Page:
C is a general-purpose programming language which features economy of expression, modern control flow and data structures, and a rich set of operators. C is not a "very high level" language, nor a "big" one, and is not specialized to any particular area of application. But its absence of restrictions and its generality make it more convenient and effective for many tasks than
supposedly more powerful languages.
C was originally designed for and implemented on the UNIX operating sys-tem on the DEC PDP-1 1, by Dennis Ritchie. The operating system, the C compiler, and essentially all UNIX applications programs (including all of the software used to prepare this book) are written in C. Production compilers also exist for several other machines, including the IBM System/370, the Honeywell 6000, and the Interdata 8/32. C is not tied to any particular hardware or system, however, and it is easy to write programs that will run without change on any machine that supports C.
This book is meant to help the reader learn how to program in C. It contains a tutorial introduction to get new users started as soon as possible, separate chapters on each major feature, and a reference manual. Most of the treatment is based on reading, writing and revising examples, rather than on mere statements of rules. For the most part, the examples are complete, real programs, rather than isolated fragments. All examples have been tested directly from the text, which is in machine-readable form. Besides showing how to make
effective use of the language, we have also tried where possible to illustrate useful
algorithms and principles of good style and sound design.
The book is not an introductory programming manual; it assumes some familiarity with basic programming concepts like variables, assignment statements, loops, and functions. Nonetheless, a novice programmer should be able to read along and pick up the language, although access to a more knowledgeable colleague will help.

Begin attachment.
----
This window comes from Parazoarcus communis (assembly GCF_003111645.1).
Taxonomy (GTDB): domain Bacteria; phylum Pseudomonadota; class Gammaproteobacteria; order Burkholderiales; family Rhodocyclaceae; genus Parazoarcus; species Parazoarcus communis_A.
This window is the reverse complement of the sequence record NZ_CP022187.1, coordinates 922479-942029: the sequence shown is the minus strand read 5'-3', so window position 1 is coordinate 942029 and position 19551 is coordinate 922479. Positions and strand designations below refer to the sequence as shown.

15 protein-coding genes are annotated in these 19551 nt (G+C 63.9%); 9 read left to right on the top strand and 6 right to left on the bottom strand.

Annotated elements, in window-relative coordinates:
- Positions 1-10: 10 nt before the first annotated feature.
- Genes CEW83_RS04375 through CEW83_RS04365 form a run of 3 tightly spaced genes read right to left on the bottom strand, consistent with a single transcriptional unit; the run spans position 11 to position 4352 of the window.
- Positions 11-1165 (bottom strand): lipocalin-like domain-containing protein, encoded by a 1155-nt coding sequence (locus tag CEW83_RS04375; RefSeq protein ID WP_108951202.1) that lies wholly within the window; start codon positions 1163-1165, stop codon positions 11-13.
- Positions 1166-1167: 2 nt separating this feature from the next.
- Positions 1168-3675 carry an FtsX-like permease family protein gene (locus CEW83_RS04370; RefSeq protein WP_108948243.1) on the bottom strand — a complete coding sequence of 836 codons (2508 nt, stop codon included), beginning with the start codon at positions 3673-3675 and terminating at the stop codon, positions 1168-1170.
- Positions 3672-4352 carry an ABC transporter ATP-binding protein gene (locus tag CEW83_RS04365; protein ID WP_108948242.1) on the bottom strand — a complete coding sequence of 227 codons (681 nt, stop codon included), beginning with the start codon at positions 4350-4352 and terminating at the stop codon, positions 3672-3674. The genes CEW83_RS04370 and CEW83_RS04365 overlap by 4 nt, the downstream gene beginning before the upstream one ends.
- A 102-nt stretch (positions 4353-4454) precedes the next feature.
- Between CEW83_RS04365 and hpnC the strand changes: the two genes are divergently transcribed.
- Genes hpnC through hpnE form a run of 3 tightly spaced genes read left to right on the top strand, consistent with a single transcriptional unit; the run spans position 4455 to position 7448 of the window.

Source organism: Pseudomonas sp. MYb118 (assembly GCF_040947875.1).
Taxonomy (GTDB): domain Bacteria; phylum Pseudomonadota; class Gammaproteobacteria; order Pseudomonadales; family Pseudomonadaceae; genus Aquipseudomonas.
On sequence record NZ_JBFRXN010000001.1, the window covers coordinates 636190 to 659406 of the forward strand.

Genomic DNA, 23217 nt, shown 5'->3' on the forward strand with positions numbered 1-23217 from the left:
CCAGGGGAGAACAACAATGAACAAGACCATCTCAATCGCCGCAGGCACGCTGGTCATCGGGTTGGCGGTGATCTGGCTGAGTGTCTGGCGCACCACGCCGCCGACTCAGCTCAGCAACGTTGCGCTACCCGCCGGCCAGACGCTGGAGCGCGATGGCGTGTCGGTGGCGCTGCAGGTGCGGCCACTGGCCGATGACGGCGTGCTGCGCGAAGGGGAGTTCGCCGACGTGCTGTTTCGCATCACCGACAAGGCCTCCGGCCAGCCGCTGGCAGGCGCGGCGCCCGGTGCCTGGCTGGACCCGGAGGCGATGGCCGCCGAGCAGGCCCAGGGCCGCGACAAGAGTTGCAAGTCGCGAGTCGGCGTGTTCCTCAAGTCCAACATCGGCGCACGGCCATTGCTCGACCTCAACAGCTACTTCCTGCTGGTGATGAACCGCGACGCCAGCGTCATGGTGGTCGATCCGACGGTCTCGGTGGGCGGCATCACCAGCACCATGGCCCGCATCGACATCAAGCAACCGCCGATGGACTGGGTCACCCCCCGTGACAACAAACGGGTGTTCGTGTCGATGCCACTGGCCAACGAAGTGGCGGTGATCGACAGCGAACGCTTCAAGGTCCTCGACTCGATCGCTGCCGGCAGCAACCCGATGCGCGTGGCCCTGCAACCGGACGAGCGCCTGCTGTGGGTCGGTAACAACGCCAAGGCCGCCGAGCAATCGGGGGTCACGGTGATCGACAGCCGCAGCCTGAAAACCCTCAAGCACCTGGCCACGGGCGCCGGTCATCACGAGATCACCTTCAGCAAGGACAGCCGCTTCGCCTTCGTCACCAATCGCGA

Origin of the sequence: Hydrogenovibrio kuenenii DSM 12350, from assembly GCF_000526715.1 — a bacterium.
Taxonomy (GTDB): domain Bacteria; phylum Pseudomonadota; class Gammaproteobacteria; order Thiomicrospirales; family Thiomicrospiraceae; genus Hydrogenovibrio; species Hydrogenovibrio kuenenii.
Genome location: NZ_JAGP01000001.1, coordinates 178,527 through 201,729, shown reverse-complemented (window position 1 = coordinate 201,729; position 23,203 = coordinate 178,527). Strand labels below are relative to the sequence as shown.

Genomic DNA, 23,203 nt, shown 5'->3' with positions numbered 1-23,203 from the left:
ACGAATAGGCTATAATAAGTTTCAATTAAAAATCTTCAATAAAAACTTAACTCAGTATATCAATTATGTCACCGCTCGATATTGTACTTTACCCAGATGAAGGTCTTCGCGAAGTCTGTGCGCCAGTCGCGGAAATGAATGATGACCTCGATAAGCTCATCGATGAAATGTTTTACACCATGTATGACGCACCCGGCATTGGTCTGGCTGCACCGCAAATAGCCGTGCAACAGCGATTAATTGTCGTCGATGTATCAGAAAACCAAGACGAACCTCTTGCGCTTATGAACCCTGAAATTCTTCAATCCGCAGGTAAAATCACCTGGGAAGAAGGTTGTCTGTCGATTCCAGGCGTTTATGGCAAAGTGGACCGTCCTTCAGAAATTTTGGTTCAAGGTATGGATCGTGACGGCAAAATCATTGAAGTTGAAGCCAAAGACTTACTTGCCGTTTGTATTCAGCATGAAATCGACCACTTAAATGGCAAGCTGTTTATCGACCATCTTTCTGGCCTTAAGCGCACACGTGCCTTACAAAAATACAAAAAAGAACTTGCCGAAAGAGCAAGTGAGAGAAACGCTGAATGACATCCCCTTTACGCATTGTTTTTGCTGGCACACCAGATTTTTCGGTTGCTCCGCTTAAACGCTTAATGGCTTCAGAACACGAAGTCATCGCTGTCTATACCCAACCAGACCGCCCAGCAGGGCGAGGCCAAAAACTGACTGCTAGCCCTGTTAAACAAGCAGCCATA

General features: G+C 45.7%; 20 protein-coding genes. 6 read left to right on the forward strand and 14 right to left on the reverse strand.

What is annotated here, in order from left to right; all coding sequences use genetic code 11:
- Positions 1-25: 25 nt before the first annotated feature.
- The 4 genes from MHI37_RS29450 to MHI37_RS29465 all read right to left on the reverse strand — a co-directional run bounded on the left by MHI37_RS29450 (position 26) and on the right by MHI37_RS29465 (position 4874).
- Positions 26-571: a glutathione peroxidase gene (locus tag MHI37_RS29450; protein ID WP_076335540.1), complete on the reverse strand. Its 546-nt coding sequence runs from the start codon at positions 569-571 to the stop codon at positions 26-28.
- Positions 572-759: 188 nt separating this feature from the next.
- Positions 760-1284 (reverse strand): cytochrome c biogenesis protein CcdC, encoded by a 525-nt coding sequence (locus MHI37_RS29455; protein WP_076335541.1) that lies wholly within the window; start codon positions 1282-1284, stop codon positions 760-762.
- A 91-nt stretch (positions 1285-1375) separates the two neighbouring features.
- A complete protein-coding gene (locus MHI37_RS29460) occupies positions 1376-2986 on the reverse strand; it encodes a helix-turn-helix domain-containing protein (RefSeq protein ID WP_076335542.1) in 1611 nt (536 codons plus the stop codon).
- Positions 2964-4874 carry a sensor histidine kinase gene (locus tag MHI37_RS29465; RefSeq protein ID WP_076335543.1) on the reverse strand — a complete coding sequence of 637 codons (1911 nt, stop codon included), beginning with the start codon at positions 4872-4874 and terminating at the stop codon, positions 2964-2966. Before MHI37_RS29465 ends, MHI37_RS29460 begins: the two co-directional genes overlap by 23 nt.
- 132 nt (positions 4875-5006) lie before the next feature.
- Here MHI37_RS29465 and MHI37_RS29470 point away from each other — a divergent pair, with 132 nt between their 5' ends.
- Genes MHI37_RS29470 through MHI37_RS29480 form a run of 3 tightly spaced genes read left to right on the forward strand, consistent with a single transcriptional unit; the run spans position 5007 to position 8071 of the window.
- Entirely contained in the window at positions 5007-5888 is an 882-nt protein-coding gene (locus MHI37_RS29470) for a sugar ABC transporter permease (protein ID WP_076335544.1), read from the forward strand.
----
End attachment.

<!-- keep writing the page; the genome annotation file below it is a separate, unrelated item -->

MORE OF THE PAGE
In our experience, C has proven to be a pleasant, expressive, and versatile language for a wide variety of programs. It is easy to learn, and it wears well as one's experience with it grows. We hope that this book will help you to use it well.Brian W. Kernighan, Dennis M. Ritchie
Most helpful customer reviews
4 of 4 people found the following review helpful.
book from Author - best book there is for C Programming
Book is from Author of C. There are no revisions but there is nothing really changed as much in C.
Very good for anyone - beginner or expert.
If you are planning to work on C then must buy.
I have international version, us version (I don't know why two...but have to buy other when first one was not accessible). I also have Kindle edition...which I use the most now.
0 of 0 people found the following review helpful.
This is the goto reference for 'C'. Kernighan & Ritchie are the authors (constructors) of the 'C' language itself....
1 of 1 people found the following review helpful.
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It's the standard for a reason.
By Amazon Customer
Nothing but praise for this book, for the most part. I can certainly see why it's the 'go to' book for C programming. While it does assume some semi-unrealistic levels of knowledge in some places (bitwise operations, for example), it is for the most part very plainly written and, provided you concentrate hard enough, understandable. I found a few minor typos in the Kindle version, but other than that I have no real major complaints. All of the examples provided are compact and concise, and each serves to demonstrate an important aspect of the programming language. The one main drawback is that you can speed through a large amount of content very quickly and wind up overwhelming yourself if you don't stop and take breaks from reading to apply and reinforce what you've just covered by actually attempting to write programs. For ambitious readers, however, this is basically the perfect book.